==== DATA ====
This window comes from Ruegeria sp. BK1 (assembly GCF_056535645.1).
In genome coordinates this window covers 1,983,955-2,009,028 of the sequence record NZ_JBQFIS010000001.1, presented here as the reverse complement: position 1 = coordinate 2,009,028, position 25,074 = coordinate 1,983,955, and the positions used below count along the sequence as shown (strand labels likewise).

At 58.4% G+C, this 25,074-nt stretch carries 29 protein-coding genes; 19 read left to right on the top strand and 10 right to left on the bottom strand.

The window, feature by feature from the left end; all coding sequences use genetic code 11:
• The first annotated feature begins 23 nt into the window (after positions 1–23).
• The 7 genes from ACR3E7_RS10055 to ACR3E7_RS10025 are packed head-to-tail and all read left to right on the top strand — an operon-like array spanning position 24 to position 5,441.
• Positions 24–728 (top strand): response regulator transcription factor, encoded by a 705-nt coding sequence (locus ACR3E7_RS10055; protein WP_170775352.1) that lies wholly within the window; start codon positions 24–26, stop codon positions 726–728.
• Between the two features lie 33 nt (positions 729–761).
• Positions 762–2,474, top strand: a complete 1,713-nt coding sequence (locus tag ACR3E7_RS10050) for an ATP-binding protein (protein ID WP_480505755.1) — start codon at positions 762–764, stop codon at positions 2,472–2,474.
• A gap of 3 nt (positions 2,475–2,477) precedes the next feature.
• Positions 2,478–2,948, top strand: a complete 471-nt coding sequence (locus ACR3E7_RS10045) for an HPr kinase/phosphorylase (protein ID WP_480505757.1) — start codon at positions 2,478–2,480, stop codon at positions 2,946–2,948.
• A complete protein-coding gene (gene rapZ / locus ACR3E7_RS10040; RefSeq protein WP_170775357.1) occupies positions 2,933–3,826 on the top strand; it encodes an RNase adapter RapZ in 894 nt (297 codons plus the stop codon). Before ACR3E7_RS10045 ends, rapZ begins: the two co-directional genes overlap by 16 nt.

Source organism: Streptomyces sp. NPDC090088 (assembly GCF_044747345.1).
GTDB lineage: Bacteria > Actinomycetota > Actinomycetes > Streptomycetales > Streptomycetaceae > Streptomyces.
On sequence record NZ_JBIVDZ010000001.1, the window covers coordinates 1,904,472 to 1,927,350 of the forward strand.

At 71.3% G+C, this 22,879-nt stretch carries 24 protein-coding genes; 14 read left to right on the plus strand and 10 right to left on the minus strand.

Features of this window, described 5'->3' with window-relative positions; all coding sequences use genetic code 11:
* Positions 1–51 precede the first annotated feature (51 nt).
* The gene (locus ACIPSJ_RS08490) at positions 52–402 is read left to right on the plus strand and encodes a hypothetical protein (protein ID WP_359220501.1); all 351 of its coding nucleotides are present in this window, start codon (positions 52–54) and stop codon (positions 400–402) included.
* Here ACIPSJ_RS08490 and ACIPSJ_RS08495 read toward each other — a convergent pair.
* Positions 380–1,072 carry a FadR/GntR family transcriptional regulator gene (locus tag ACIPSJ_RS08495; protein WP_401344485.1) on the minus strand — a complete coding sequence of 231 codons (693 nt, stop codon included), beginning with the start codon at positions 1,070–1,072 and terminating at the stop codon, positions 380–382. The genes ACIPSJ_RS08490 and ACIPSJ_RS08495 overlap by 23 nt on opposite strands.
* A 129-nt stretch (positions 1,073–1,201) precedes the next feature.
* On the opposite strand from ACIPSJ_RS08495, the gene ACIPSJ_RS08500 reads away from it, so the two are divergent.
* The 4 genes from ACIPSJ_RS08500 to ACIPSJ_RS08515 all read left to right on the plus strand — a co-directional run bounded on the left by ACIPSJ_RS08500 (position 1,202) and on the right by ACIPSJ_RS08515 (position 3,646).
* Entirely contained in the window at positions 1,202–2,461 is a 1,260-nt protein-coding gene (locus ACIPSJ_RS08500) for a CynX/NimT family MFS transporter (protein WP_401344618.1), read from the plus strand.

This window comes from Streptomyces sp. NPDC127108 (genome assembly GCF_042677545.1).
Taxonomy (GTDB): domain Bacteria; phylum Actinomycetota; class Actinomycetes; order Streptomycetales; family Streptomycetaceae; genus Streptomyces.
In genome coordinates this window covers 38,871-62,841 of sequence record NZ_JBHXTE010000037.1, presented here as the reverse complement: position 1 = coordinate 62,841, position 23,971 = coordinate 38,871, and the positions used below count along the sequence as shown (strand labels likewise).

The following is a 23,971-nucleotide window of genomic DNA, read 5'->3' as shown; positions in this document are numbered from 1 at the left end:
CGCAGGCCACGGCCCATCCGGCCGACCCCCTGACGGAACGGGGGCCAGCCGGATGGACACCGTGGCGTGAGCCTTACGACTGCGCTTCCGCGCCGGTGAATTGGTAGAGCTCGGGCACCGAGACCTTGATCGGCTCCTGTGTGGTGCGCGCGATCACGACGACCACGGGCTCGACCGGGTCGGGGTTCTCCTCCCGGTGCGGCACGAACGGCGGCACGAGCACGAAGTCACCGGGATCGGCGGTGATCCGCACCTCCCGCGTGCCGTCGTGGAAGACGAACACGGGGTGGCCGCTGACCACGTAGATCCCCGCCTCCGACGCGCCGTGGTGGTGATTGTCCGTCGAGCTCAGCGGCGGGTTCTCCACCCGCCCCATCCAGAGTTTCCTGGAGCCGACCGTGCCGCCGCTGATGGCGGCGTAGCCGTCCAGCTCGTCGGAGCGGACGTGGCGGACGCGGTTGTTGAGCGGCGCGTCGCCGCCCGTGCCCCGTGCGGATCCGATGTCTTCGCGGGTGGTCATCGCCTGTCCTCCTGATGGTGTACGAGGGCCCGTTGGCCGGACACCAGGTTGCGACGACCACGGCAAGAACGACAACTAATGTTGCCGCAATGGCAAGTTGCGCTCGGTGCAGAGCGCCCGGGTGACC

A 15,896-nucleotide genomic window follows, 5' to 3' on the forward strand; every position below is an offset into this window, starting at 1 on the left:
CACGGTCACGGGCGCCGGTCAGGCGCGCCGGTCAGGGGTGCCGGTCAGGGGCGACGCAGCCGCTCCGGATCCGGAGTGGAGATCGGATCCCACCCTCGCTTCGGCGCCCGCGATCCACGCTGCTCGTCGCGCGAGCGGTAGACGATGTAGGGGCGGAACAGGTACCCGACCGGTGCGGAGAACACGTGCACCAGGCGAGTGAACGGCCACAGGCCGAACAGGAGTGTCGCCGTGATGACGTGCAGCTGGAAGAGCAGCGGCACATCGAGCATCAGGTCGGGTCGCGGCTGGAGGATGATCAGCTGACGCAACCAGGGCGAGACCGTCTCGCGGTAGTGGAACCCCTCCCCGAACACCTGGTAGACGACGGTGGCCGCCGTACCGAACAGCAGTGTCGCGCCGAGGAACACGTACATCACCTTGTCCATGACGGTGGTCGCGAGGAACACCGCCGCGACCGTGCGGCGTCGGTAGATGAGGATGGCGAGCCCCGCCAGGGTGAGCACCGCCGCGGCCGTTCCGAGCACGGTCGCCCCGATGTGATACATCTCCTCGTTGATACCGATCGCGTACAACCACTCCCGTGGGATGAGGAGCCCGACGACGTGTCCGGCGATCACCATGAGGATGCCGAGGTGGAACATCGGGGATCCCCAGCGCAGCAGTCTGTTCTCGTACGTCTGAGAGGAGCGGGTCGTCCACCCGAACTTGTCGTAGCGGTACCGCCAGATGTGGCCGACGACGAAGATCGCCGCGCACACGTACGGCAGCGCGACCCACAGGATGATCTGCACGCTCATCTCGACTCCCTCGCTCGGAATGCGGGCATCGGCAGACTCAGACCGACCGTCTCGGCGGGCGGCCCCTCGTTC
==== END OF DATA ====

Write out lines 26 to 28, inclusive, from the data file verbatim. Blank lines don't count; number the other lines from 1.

This window comes from Streptomyces sp. NPDC127108 (genome assembly GCF_042677545.1).
Taxonomy (GTDB): domain Bacteria; phylum Actinomycetota; class Actinomycetes; order Streptomycetales; family Streptomycetaceae; genus Streptomyces.
In genome coordinates this window covers 38,871-62,841 of sequence record NZ_JBHXTE010000037.1, presented here as the reverse complement: position 1 = coordinate 62,841, position 23,971 = coordinate 38,871, and the positions used below count along the sequence as shown (strand labels likewise).